6 comments about "Keane's success strengthens image of MLS".
  1. Gak Foodsource, February 10, 2012 at noon

    Robbie Keane was with the Galaxy for a total of 4 months, during which he played 4 games. Before that, he was in the premier league for 14 years and played a total of 442 games. I honestly don't see how MLS comes into the discussion of whether Keane should be added to Villa's squad until they determined they wanted him and needed to know who to call. Should we be looking differently at the gym Paul Scholes was working out at, or the field he was kicking the ball around on, differently now that he is back playing with Man United?

  2. Gak Foodsource, February 10, 2012 at 12:14 p.m.

    Also, not to harp on this too much, but what does it say to EPL teams when a guy like Luke Rodgers can do well in MLS? Rodgers is only 2 years younger than Keane and could only manage 46 appearances for Notts County. (hardly the 442 games Keane got for the likes of Tottenham and Liverpool). For those that are convinced that Robbie Keane improves the profile of our league in England - What do people think when they see Luke Rodgers can start for an MLS team?

  3. James Froehlich, February 10, 2012 at 11:49 p.m.

    Obviously MLS has just renewed Ridge's "cheerleading" contract. While I certainly enjoy seeing some of the European stars of "yesteryear", let' s not kid ourselves that they are elevating MLS in anyone's eyes. The performances of Dempsey, Donovan, Howard, etc will do more for the prestige of MLS than 100 Keane's. Admittedly they will bring some publicity and a few more tickets sold, but credibility, give me a break!! By the way, Ridge, that was a nice cheap shot at the "second tier Central and South American players". I would much rather watch and pay to watch those players than someone whose current skill-level is more attuned to signing autographs.

  4. Mike in SoCal, February 11, 2012 at 12:58 a.m.

    Judging by the comments, ignorance is bliss. If one cannot understand how an MLS player going and flourishing in the Premier League boosts the image of the MLS, well some people just can't overcome their own cynical type attitudes.

    Keane has outplayed all Aston Villa forwards during this transfer, Landon has outshined all Everton midfielders - these players play in the MLS. Do you need it spelled out clearer than that? They aren't going to England and struggling, they are going there and essentially dominating, starring on Premier League teams! That reflects favorably on the caliber of play and the talent level of the MLS!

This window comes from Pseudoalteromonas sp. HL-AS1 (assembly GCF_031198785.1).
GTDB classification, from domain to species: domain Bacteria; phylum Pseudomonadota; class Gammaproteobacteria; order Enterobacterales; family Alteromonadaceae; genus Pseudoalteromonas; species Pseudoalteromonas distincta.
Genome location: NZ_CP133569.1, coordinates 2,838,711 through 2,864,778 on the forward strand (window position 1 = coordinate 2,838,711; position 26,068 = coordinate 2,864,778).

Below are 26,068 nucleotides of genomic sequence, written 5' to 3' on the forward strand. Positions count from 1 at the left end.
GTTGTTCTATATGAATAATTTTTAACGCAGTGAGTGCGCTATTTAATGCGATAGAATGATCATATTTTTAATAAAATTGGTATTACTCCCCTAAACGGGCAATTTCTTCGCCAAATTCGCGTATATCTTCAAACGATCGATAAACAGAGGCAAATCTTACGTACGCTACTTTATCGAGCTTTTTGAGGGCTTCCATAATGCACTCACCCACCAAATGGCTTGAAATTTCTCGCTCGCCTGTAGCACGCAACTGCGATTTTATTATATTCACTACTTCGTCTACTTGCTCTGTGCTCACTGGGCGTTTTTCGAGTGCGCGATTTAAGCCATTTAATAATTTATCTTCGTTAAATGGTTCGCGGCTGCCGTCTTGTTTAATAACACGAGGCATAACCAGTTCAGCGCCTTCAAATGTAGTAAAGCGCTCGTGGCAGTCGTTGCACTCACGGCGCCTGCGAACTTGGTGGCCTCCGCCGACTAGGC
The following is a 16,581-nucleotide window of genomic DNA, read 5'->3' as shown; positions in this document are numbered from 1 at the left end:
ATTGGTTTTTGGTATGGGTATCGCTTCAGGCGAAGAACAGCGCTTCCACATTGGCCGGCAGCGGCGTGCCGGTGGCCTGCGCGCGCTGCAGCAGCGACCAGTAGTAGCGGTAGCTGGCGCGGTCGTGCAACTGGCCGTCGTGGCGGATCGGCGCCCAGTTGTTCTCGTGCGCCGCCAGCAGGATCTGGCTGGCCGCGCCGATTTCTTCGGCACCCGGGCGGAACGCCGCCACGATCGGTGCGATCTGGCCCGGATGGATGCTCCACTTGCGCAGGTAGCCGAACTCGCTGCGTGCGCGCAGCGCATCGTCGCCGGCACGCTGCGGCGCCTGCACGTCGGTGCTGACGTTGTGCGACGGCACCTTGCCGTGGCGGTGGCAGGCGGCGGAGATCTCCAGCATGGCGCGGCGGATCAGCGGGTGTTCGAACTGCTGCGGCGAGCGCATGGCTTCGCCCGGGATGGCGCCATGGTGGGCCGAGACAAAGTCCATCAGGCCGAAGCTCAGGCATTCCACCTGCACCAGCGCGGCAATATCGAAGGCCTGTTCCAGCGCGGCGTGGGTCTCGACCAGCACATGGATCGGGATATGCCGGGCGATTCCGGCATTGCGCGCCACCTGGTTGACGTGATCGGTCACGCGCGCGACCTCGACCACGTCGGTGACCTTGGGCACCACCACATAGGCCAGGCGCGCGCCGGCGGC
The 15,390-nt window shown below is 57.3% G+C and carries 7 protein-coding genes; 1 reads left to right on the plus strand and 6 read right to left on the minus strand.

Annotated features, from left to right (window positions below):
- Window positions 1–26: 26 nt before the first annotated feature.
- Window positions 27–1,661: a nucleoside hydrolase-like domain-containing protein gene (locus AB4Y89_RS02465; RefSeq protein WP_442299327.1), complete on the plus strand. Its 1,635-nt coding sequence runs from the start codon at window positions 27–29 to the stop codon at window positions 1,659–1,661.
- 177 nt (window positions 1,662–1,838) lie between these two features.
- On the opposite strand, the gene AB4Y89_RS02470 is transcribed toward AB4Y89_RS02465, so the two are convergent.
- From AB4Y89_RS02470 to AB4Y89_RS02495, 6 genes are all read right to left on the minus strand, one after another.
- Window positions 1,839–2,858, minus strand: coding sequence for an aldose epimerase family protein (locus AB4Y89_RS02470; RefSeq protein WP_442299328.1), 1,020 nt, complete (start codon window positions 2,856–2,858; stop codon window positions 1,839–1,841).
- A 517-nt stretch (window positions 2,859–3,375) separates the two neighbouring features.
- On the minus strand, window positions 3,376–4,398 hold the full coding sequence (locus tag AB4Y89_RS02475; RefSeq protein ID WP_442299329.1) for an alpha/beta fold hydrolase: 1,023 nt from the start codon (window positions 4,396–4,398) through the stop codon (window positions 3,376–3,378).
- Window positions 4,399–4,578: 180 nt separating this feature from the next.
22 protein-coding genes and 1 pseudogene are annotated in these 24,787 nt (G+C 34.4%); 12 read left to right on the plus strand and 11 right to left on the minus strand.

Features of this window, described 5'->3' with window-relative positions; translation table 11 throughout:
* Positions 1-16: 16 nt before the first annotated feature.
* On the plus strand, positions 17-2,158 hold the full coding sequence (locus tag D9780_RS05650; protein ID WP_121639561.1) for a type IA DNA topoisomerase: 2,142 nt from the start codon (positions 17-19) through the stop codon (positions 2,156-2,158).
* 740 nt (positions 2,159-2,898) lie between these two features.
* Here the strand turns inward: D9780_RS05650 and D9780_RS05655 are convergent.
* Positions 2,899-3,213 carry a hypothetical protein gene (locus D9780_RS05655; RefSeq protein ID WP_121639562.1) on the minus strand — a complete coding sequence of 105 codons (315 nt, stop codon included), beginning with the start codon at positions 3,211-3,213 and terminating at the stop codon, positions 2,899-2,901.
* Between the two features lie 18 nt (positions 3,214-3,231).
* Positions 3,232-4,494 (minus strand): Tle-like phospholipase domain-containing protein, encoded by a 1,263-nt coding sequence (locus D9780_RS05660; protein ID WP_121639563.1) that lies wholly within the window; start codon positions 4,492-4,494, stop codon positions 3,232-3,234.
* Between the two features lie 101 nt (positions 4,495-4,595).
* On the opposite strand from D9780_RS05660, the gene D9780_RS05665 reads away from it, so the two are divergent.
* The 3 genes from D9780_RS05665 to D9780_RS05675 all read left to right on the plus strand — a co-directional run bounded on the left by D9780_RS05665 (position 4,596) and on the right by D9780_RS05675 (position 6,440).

When MLS players go to England and succeed it raises the prestige of the league - despite what a few comment writers might try and have you believe.

  5. Gak Foodsource, February 11, 2012 at 12:34 p.m.

    Mike - Here is the thing. Every MLS team has 60,000 fans in its own city that are DYING to watch quality soccer games in the United States and don't because the quality of play isn't good enough. We have spent 5 years pursuing Beckham's, Henry's, Keane's, Blanco's, Marquez's, and the only result has been a few more jerseys sold and an average league wide attendance increase by 1,100. Donovan, Dempsey, and Howard have done well in MLS for a few years now, so the real question is when is that "prestige" going to turn into something real - something that actually matters? I would much rather see MLS attempt to win those 60,000 fans by developing and signing quality, technical, talented players. (those players are 17-20, not 33+) There is no cynicism in suggesting that the exorbitant amount of money being spent on "marketing" designed to "improve the prestige of the league" could be better spent.

  6. James Froehlich, February 11, 2012 at 11:59 p.m.

    Mike-- it's great that you are such a passionate supporter of MLS but please don't let your passion blind you to a few facts: (1) Keane is hardly considered an "MLS player". He's an Irish icon who made his name in the EPL and now is making a few "dollars" as he winds down his career. Just like Beckham and Henry. Nobody in the world considers them as MLS players. (2) Donovan is indeed a different case but playing successfully in the brief stints he has played doesn't make a strong case for MLS -- and c'mon Mike, he's only one player!! I am an MLS fan, Chicago Fire, through and through. But MLS is not there yet and ignoring that fact does no one any good. When the top European teams come looking for our home-grown players on a regular basis we will know that we have arrived. For now, enjoy what we've got, watch the "big names" nearing retirement, and DEMAND that our teams continue to improve their level of play.